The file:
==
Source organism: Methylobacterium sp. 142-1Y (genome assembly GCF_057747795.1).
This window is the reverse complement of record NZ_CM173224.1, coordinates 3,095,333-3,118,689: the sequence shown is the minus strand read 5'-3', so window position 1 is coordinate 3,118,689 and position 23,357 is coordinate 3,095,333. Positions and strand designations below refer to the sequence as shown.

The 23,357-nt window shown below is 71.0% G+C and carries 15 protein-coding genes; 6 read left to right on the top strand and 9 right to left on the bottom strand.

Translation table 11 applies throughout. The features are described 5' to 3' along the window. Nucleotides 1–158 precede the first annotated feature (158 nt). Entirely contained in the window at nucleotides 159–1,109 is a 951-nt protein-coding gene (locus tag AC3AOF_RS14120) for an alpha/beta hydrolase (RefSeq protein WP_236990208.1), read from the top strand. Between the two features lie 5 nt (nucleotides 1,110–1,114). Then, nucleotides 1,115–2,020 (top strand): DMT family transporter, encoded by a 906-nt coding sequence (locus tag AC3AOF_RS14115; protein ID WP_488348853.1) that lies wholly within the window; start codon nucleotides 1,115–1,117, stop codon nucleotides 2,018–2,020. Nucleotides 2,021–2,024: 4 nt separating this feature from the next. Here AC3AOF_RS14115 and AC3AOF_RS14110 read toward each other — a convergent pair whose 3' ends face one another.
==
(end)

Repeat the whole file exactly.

Source organism: Methylobacterium sp. 142-1Y (genome assembly GCF_057747795.1).
This window is the reverse complement of record NZ_CM173224.1, coordinates 3,095,333-3,118,689: the sequence shown is the minus strand read 5'-3', so window position 1 is coordinate 3,118,689 and position 23,357 is coordinate 3,095,333. Positions and strand designations below refer to the sequence as shown.

The 23,357-nt window shown below is 71.0% G+C and carries 15 protein-coding genes; 6 read left to right on the top strand and 9 right to left on the bottom strand.

Translation table 11 applies throughout. The features are described 5' to 3' along the window. Nucleotides 1–158 precede the first annotated feature (158 nt). Entirely contained in the window at nucleotides 159–1,109 is a 951-nt protein-coding gene (locus tag AC3AOF_RS14120) for an alpha/beta hydrolase (RefSeq protein WP_236990208.1), read from the top strand. Between the two features lie 5 nt (nucleotides 1,110–1,114). Then, nucleotides 1,115–2,020 (top strand): DMT family transporter, encoded by a 906-nt coding sequence (locus tag AC3AOF_RS14115; protein ID WP_488348853.1) that lies wholly within the window; start codon nucleotides 1,115–1,117, stop codon nucleotides 2,018–2,020. Nucleotides 2,021–2,024: 4 nt separating this feature from the next. Here AC3AOF_RS14115 and AC3AOF_RS14110 read toward each other — a convergent pair whose 3' ends face one another.